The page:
Pinching pennies on travel does not mean you have to give up on seeing the world or enjoying life-changing experiences; as plenty of seasoned adventurers will tell you, it can actually enrich your adventure and change your perspective.
"With such limited cash, we focus on interactions with locals and we visit places ordinary holidaymakers or tourists don't go, which makes our travel more interesting and challenging," says Agness Walewinder, co-founder of budget travel blog eTramping.
On eTramping, Agness and her partner Cez Krol offer tips and tricks on traveling the world slowly on less than $25 a day. And the pair know what they're talking about; since 2011, they've visited six continents sharing anecdotes, photos and advice about visiting destinations from Havana to Dubai to Prague.
Agness checked in with us recently to tell us about the ups and downs of long-term travel and how you can do it yourself on a tight budget. Read on:
Tell us the story behind eTramping...what made you start the site?
eTramping is a travel blog Cez and I created in 2011 as a result of our travel passion, which we wanted to share with others. It aims to provide valuable information to our readers about budget traveling, which will definitely appeal to anyone who doesn't have many financial resources to travel. We are sending the message via our blog to everyone saying, "Hey! Traveling does not need to be expensive. You can travel the world for less than $25 a day!"
So what's it like living as a nomad? What have been your favorite parts? What about your least favorite parts?
Best part of nomad life is definitely meeting new people, experiencing different things for the first time (foreign language, culture, traditions, locals and food) and falling in love with beautiful sceneries.
What we don't enjoy is the sickness. Being ill on the road is not much fun, especially when you're in a country where you don't speak the local language. We have a few thrilling stories to share; for example, I was bitten by a spider during my stay in China. My whole neck and face were infected, and it took me a long time to recover (about two months, as far as I remember). I was pretty scared and looked like a monster.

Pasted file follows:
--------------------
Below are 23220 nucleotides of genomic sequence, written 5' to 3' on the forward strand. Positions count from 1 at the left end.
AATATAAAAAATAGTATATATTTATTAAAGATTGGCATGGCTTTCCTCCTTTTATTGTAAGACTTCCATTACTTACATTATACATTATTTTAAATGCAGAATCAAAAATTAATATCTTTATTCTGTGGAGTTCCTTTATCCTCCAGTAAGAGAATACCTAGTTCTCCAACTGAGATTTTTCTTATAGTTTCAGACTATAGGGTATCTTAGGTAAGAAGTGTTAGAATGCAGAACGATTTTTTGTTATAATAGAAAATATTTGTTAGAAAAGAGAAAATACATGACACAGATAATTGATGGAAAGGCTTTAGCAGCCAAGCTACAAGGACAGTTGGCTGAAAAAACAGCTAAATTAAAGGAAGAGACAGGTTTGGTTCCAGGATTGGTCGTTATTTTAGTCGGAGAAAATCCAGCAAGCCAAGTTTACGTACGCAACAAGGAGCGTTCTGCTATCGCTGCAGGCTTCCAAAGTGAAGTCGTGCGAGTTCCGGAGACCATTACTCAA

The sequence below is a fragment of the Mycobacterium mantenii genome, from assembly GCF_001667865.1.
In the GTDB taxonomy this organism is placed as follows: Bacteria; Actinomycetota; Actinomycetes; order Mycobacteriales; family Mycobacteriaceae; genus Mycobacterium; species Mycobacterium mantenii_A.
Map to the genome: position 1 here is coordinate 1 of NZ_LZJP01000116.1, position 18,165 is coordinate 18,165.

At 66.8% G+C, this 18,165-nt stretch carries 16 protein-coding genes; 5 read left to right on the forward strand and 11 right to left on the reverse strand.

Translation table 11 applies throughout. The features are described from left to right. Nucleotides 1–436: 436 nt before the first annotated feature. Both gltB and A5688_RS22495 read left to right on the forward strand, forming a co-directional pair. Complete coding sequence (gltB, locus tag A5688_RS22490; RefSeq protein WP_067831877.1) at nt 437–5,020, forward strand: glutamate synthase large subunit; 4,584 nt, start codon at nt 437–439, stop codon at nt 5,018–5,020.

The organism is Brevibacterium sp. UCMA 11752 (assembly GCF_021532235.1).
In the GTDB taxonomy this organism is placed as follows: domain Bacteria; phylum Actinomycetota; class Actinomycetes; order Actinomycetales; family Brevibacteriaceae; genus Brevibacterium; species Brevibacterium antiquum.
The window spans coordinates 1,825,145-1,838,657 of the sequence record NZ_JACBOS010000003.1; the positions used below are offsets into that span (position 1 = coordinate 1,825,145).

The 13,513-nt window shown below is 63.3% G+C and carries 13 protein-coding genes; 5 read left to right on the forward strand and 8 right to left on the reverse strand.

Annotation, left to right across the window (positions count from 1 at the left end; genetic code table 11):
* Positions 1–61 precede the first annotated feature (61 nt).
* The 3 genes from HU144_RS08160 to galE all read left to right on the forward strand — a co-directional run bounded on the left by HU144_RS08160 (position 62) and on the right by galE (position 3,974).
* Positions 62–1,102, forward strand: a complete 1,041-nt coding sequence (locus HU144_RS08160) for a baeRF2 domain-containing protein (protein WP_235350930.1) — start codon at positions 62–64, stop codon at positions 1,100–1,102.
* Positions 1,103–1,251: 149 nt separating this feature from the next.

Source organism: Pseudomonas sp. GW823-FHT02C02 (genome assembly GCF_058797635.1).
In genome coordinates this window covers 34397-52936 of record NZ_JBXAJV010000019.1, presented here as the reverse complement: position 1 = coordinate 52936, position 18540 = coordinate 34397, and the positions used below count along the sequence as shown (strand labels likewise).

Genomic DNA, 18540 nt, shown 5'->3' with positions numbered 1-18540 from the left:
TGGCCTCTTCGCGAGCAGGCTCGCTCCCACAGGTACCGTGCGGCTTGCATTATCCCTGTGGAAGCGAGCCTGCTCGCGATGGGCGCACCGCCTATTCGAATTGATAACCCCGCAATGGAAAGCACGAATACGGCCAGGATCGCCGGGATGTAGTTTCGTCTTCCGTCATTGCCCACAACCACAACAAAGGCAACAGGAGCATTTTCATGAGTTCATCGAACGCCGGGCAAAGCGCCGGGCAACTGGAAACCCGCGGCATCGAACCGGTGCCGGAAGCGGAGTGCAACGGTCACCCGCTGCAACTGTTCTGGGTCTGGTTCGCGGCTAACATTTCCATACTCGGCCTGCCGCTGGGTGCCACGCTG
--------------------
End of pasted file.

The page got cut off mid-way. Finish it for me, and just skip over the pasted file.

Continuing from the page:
How do you pack for a life of constant travel? What have you learned you can do without? What can't you do without?
We try to pack in seven simple steps when heading to a new place. Essentials such as a smile, passport and money go obviously first, then important items such as camera and phone go second, and then some clothes and toiletries (not too much, though). We try to pack as light as possible, as we like to feel comfortable when moving.
Your tagline is "Traveling like tramps around the world for less than $25 a day" - at what destinations was it easiest to keep this budget? Where was it the hardest?
The cheapest countries we've been to were Sri Lanka, Cambodia, Thailand and Laos. It's so extremely easy to spend a day for less than $25 in Bangkok or dine out in local restaurants in Colombo. The most expensive places were Oslo and Amsterdam, where I am currently living and studying.
What ways have you found to earn money while on the road?
We were kindergarten teachers in China, which allowed us to save up to $18,000 a year still traveling around China and Asia, web designers in Cambodia and social media consultants in Thailand. Thanks to traveling, we discovered we could easily turn our teaching and photography passions into our source of income!
What are your tricks for traveling cheap day to day?
Talking to locals (who know everything), exploring cities and towns on foot, avoiding restaurants and sticking to street food. Moreover, we don't spend much money on souvenirs or clothes.
What things do you always try to look for cheap options?
Definitely flights. We often spend hours online to hunt cheapest flights!
Where do you tend to splurge?
When we celebrate a new eBook publication, someone's birthday or any other big or small family events such as Christmas or Easter.
What destinations do you think you could return to over and over again without getting bored? What sets them apart?
One of these places is Holland. I love people's mentality and lifestyle. Everyone is so kind, friendly and chilled out. When I visited Amsterdam for the first time, I was able to explore its canals again, walk through the bridges, see locals riding their bikes and experience its modernity with a solid historical background. That is the main reason why I am living here and studying at the moment.
At some point, after living and working in China for over two years, I was getting bored, so I felt like it was the high time to leave. I had a feeling like nothing could surprise me in Dongguan anymore, but I miss that place a lot these days!